Not guilty plea for woman accused of threatening Sandy Hook parent

Lucy Anderson allegedly believed that 2012 shooting attack was a hoax

ap-lucy-richards
Lucy Richards is seen here in an Associated Press photo.

FORT LAUDERDALE, Fla. (AP) — A Florida woman accused of threatening the parent of a boy killed in the Sandy Hook school shooting because she thought it was a hoax pleaded not guilty Monday and was barred from visiting websites that promote such false conspiracy theories.

Lucy Richards, 57, entered her plea in Fort Lauderdale federal court after a public defender was appointed to represent her. The lawyer, Michael Spivack, declined to comment after the hearing.

Richards was arrested Dec. 7 in Tampa on four felony counts of transmitting threats to Lenny Pozner, father of 6-year-old Noah Pozner who died in the 2012 mass shooting in Newtown, Connecticut. Richards lives in Brandon, near Tampa, but threats were received by Pozner in Palm Beach County, according to court records.

Each charge carries a maximum five-year prison sentence.

Richards, who is free on $25,000 bail, entered the courtroom wearing furry slippers and using an aluminum walker. She told U.S. Magistrate Judge Barry Seltzer she is on disability and has not worked in more than a decade when she was a waitress. She spoke softly in answering the judge’s questions, telling him she is not married and has no children, and that she had only been arrested once before for stealing two sandwiches from a grocery store.

Others linked to the Sandy Hook massacre have reported harassment by conspiracy theorists who argue the event was staged to erode support for Second Amendment gun rights. Richards, however, said she owns no weapons.

“I’ve never touched or owned a gun,” she said.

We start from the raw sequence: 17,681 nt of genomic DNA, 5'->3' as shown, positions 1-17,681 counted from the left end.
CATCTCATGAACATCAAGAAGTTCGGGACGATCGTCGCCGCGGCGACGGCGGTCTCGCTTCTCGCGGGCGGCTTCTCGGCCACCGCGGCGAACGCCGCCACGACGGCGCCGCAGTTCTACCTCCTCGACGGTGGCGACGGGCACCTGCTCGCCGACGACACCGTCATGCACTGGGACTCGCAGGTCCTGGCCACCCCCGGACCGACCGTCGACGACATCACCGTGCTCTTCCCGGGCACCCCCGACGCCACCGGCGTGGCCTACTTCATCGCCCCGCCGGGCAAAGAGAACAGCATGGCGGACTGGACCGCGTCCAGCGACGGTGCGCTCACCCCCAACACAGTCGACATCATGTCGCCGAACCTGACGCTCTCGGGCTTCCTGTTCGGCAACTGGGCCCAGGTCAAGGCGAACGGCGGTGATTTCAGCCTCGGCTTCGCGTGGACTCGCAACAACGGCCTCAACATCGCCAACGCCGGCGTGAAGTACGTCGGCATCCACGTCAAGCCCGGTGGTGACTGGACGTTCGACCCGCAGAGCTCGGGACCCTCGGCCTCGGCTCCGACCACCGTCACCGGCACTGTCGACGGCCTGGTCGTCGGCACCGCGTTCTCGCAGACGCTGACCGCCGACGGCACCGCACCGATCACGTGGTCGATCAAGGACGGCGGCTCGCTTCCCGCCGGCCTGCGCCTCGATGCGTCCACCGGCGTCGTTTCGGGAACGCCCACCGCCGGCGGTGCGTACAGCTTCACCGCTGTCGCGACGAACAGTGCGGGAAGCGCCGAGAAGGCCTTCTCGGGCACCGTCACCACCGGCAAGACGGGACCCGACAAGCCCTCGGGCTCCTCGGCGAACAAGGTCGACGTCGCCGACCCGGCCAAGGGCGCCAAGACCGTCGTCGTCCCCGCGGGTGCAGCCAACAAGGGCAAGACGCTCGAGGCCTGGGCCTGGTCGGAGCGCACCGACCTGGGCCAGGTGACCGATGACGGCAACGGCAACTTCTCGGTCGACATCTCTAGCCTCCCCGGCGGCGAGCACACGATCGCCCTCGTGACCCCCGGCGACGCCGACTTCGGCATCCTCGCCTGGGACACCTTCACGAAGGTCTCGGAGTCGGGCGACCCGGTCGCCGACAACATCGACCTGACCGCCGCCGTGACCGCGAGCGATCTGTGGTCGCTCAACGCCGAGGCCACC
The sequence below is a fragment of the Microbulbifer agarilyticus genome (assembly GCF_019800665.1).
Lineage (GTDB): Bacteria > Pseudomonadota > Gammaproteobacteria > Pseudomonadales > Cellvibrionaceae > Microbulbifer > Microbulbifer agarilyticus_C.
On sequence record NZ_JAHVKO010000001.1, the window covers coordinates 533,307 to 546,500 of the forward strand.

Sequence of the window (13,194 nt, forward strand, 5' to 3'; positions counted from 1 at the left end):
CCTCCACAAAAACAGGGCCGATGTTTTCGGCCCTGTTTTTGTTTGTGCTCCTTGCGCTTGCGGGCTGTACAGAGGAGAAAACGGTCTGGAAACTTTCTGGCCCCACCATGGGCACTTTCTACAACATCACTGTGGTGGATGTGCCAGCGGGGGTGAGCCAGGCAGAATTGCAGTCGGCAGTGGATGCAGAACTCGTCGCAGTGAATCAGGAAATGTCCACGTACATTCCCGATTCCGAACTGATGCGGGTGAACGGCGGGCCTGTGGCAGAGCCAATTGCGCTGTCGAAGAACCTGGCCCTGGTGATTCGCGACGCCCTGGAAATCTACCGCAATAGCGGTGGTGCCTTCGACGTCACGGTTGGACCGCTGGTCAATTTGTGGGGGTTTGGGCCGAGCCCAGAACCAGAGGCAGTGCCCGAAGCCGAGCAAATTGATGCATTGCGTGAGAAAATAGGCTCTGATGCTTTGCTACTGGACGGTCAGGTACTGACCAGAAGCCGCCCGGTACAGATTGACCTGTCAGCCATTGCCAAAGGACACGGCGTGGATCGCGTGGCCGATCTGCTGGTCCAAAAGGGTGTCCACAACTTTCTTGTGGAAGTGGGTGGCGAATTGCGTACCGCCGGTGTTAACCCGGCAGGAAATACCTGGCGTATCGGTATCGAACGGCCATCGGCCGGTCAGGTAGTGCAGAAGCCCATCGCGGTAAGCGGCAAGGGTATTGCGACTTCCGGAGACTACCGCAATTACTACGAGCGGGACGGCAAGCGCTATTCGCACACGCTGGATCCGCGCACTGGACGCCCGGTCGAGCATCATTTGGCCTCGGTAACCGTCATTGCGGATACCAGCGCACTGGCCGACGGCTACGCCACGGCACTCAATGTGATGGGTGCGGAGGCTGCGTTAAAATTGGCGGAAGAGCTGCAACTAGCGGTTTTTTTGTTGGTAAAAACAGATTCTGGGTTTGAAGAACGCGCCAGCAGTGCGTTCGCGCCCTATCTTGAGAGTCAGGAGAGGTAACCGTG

The four threats were made Jan. 10, according to authorities, and included messages that said, “you gonna die, death is coming to you real soon,” and “LOOK BEHIND YOU IT IS DEATH.”

Another threat said, “there’s nothing you can do about it,” according to court documents.

Federal prosecutors successfully got Richards prohibited from visiting conspiracy theory websites because she told investigators after her arrest that she had been viewing one when she sent the messages to Pozner, said Assistant U.S. Attorney Karen Gilbert.

“That’s what she got angry over, which led to the conduct in this case,” Gilbert said. “It’s these specifically I’m looking to restrict. I’m not looking for general news websites.”

Seltzer also ordered Richards to have no contact with Pozner or anyone else connected to the Sandy Hook killings.

Pozner has publicly sought to debunk conspiracy theories that claim Sandy Hook and other mass slayings were staged by the government as part of an anti-gun agenda.

In an interview last week with The Associated Press, Pozner said ignoring the deluge of hoaxes posted online about his son’s death over the last four years is impossible and only emboldens people to threaten him.

“This is such an antiquated concept — ‘don’t feed the trolls,'” Pozner said. “All the people that have said that and ignored it all are responsible for this problem festering and becoming even worse.”

Pozner launched a website this year, http://www.honr.com, to expand his network of volunteers who report hoax-related harassment on social media and flag content that violates the terms of service for sites such as PayPal.

“All of these companies are not defending victims,” Pozner said. “They need more accountability.”

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Associated Press reporter Jennifer Kay in Miami contributed to this story.

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Follow Curt Anderson on Twitter: http://twitter.com/Miamicurt

Copyright 2016 The Associated Press. All rights reserved. This material may not be published, broadcast, rewritten or redistributed.

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